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There are certain designs that just resonate throughout the years and remain evergreen despite changing trends and tastes. The Cartier Tank, in all its one hundred years of production, is one such design. Whether in gold (yellow, pink, or white), stainless steel, or vermeil; whether Française, Chinoise, Americaine, or Normale; the Tank by Cartier is one watch that truly deserves to be called "iconic."
Cartier introduced the Tank in 1917, with a run of six pieces--given, or so the legend goes, to American General Joseph Pershing and his staff. The design of the Tank was inspired by the Renault FT-17 tanks Cartier glimpsed on the battlefield of the Great War. Cartier took the look of the Renault tank's treads and applied it to the lugs, which were integrated via brancards into the case itself. That first run of six pieces increased to thirty-three by 1920, and by the end of the 20th century, that number stood well in the thousands. In sheer volume alone, the Tank--in all its various models--is Cartier's largest line of watches.
The Tank Basculante Mécanique was released in 1932, a year after the Jaeger-LeCoultre Reverso. The Basculante certainly shares design similarities with the Reverso: the case in which the dial is housed pivots inside an outer case, much like the Reverso's. However, unlike the Reverso, which only uses a single track, the Basculante employs a swinging frame. When deployed, the inner case looks as though it's on a seesaw. Hence the name, which comes from the French bascule, or seesaw.
This technology was devised by Spécialités Horlogères SA, which in fact later became a part of Jaeger-LeCoultre. The frame was mounted on a ball bearing released at the top of the watch. While not as organic an operation as the Reverso, the Basculante is nevertheless intuitive, and provides better protection to the dial.
The movement of the Basculante was sourced from Fréderique Piguet. First conceived in 1926, at 2.1mm the Calibre 610 is thinner even than the Piaget Altipano 900P, touted as the world's thinnest mechanical watch. That's astounding even for today, and for 1926 it's a mechanical marvel.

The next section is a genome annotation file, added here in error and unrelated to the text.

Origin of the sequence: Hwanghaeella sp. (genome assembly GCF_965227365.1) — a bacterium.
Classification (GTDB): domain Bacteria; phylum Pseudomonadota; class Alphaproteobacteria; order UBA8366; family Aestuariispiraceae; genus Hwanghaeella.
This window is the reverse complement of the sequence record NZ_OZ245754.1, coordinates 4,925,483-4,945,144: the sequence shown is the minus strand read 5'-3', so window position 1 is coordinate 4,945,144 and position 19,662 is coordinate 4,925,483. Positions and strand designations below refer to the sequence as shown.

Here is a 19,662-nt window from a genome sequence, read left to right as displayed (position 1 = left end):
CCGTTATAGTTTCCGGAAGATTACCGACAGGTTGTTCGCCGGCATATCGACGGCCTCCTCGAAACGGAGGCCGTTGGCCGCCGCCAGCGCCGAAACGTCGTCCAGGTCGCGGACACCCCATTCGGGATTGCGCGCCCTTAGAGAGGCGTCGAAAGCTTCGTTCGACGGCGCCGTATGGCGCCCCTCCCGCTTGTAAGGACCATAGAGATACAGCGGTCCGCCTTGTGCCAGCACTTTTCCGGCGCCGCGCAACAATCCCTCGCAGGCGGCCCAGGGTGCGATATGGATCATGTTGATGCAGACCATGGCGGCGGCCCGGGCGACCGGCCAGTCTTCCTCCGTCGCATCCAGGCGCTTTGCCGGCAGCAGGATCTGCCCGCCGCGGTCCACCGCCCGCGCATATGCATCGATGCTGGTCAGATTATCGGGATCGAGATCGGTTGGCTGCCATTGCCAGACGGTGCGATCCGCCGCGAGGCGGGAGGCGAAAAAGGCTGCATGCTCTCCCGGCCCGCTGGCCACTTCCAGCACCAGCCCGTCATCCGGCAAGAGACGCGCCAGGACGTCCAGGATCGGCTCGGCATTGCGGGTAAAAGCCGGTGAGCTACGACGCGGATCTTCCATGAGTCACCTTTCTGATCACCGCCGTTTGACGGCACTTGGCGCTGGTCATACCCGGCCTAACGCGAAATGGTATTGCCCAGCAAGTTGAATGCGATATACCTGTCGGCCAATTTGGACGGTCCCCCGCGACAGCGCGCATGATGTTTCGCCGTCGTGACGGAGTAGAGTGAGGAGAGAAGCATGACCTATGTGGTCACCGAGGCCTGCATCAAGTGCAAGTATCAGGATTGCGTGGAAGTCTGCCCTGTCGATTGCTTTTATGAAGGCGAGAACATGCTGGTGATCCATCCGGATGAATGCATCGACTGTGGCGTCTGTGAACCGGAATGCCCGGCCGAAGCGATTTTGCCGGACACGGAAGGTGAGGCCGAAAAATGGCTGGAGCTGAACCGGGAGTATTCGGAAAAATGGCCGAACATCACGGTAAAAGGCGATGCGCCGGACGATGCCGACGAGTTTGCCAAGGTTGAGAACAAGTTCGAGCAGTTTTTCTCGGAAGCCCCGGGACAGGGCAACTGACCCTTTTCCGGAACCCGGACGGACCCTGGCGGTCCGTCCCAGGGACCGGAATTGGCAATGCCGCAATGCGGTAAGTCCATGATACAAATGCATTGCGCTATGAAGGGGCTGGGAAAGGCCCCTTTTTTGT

The Tank Basculante may seem a pale imitation of the Reverso, but the subtle differences set it apart--also the fact that Cartier was making rectangular wristwatches before JLC was. But it's small details like the crown at 12 O'clock and the subtle guilloché of the dial (in which Cartier's hidden their signature inside the Roman numeral at 7 O'clock) that make the Basculante truly original. And even though Cartier released the Basculante in the famed Collection Privée, the Basculante never spawned an independent collection, and discontinued sometime in the last decade.
With its elegant guilloché dial and crisp Roman numerals, this Tank Basculante is unique among Cartier's tank models. Ours dates from the last decade of production, and shows only light signs of wear. A Cartier Tank is a necessity for those who want to add class, style and distinction to their horological arsenal, and for the collector who desires something a little out of the ordinary, the Basculante is a sure fit.
Steel case is approximately 37mm by 24mm. Cartier Caliber 610 Manually-Wound Movement. Circa 2000s.
Overall Condition: Steel case is in excellent condition, with a recent professional polish. Dial is in similarly excellent, like-new condition.
Includes 19mm handcrafted genuine alligator strap by Jean Rousseau with original Cartier deployant clasp.
Also includes original box and papers.